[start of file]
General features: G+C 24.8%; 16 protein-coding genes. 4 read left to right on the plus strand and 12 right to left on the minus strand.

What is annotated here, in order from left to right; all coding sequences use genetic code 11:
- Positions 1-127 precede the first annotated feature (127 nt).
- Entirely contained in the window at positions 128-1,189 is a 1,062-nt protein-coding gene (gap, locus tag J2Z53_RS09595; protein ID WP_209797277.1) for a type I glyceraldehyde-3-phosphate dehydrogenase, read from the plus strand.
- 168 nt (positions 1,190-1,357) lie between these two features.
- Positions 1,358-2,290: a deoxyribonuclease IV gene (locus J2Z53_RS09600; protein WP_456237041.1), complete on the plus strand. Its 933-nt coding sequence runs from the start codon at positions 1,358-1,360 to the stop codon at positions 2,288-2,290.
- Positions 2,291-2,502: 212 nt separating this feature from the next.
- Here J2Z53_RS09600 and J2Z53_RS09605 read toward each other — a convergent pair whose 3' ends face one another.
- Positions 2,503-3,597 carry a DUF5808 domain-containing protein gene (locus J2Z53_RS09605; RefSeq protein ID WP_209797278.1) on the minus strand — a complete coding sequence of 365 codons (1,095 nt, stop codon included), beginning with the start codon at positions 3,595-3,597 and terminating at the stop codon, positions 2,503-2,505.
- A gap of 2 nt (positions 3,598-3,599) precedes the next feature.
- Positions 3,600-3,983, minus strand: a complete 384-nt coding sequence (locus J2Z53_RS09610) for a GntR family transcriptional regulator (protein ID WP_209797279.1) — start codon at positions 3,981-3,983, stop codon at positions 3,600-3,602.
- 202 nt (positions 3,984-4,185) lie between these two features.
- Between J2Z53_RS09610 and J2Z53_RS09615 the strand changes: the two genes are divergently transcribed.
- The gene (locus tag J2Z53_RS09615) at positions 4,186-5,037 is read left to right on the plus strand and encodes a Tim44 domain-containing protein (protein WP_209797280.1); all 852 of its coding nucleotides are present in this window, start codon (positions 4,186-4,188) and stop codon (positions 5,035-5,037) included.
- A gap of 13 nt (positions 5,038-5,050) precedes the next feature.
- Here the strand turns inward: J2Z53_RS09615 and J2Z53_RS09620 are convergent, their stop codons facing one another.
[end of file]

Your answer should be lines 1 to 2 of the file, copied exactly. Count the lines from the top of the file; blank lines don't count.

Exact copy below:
General features: G+C 24.8%; 16 protein-coding genes. 4 read left to right on the plus strand and 12 right to left on the minus strand.

What is annotated here, in order from left to right; all coding sequences use genetic code 11: